One icy Saturday in January 1980, my father and I were loading firewood into the back of the family station wagon when his face, red from the cold wind and exertion, suddenly drained of color and turned as gray as the crusted snow under our boots. He slumped onto the car’s tailgate and pulled from his pocket the battered aluminum pill vial he carried everywhere with him. He slowly shook out a tablet, placed it under his tongue, and released a massive sigh. “Not a word of this to your mother,” he told me, the blood coming back to his cheeks and nose. It wasn’t the first time I had seen the effects of a mini heart attack, but it was the first time I’d thought he was going to die.
It was a scene that would replay itself frequently over the next few years. Dad would exert himself, then he’d slump, pop a nitro, and bounce back. Over time it took less exertion to bring on an incident. The wood loading gave way to walking a golf course, which gave way to going up a flight of stairs, which gave way to standing up. The guy is on borrowed time, my five siblings and I agreed. Dad’s mother had died of a “massive coronary,” as he called it, at age 50, and he, well into his 60s, was less of a ticking bomb than a tire with a slow leak. We started talking about what would become of Ma when he died—who she’d live with or whether she’d move back into Boston to be nearer the cultural attractions she loved but no longer got to see for fear of leaving Dad alone.
His first heart bypass was supposed to circumvent four closed blood vessels, but when the surgeons opened him up, they decided they needed to work on five. A few years later, despite a drug regimen and a steady diet of cauliflower and lo-cal salad dressing, he needed to have a stent inserted in one of the suddenly clogged bypasses.
Wills were rewritten. Executors and trustees were named. Papers were organized and put in a secure place. We made sure Ma could safely operate the Ford Taurus Dad alone was allowed to drive. Phone trees were widened, nearby cousins added to the list of people we would call when the time came.
And still he lived. We started calling him the Bionic Man because it seemed that no matter what befell him, like Steve Austin, he just kept going. When my sister called late one night after another hospitalization and said somberly, “Come see your father,” I didn’t go. I knew he’d be okay.
So it came as a shock on another cold winter day, this time in 2005, to realize that Ma was not going to outlive Dad. She was the heart and soul of our family, the rock who could always be counted on for good advice, a smile, and a hug. But there she was, her strong swimmer’s body ravaged by Parkinson’s disease, wasting away in a hospital bed but still able to tear into a box of Russell Stover chocolates with my five-year-old son by her side. It hit me like a gut punch: She’s dying.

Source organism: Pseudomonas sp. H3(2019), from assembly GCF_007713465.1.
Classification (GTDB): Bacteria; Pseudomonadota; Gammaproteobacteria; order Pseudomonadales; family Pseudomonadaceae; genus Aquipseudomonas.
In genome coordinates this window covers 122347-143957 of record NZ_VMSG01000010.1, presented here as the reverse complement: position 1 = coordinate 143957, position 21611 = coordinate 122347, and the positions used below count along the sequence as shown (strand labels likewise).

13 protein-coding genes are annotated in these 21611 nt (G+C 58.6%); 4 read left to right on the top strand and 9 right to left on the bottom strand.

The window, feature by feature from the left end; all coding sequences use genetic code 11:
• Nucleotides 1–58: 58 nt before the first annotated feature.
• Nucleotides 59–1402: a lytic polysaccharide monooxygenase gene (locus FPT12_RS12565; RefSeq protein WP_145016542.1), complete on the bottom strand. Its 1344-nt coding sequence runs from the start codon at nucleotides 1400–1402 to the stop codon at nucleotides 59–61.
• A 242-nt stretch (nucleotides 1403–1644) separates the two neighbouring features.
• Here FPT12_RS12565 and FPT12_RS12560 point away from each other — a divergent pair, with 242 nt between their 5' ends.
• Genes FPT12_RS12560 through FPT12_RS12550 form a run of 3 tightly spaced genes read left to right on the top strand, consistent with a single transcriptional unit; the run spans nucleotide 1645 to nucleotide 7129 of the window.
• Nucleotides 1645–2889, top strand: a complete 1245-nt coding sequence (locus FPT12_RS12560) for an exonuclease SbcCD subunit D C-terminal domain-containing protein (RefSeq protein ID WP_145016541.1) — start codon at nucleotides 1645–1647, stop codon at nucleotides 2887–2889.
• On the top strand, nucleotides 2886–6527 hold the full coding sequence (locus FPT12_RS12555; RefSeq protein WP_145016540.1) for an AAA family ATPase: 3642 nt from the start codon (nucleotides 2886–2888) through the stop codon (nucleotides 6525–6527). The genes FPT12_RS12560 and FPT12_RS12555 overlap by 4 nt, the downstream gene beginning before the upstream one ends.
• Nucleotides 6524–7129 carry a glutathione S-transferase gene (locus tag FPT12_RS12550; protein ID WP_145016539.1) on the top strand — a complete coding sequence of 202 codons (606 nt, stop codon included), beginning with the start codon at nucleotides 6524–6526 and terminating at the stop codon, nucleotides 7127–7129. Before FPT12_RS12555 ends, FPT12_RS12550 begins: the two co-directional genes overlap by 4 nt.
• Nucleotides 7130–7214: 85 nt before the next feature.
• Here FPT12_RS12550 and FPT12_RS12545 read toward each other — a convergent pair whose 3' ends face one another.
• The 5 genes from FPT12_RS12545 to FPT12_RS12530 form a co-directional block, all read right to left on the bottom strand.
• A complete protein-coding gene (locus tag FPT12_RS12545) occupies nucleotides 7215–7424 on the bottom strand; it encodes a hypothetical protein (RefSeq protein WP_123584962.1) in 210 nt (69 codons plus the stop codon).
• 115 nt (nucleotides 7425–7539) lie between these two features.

A couple of weeks later, my brother called to tell me she had died. I thought to myself, it wasn’t supposed to happen like this, not in this order. But I never said it aloud because our father was still with us.
For the first time in his 86 years, Dad lived alone. I dropped in on him one summer afternoon to find him asleep in his recliner, the Red Sox game on at full volume. I gently woke him, expecting him to be happy to see me. Instead he asked what I was doing there, almost angry that I had interrupted his afternoon. I showed him some pictures I had taken in Normandy, where he had been an Army translator. He wasn’t interested.
About a month later, my sister called again from a hospital and said, “Come see your father.” He had fallen and broken his hip, and the doctors said his heart was too frail to withstand surgery. I told her I was on my way, but before I could pack a bag, she called back to say he had just died.
I gave a eulogy about how remarkable an unremarkable life can be and how I understood my father better in his later years now that I had kids of my own. When I got home from the funeral, I saw that my kids had left a pile of pillows and blankets in the front hallway, remnants of a fort built to protect them from imaginary enemies. I lay down in that pile and felt something completely unexpected. I had been preparing for this moment for 26 years, thinking it could come at any time. And now that it was here, I was overwhelmed with grief. Without him, and without her, I was a different person. As sleep washed over me I thought, “They’re both gone. I’m an orphan now.”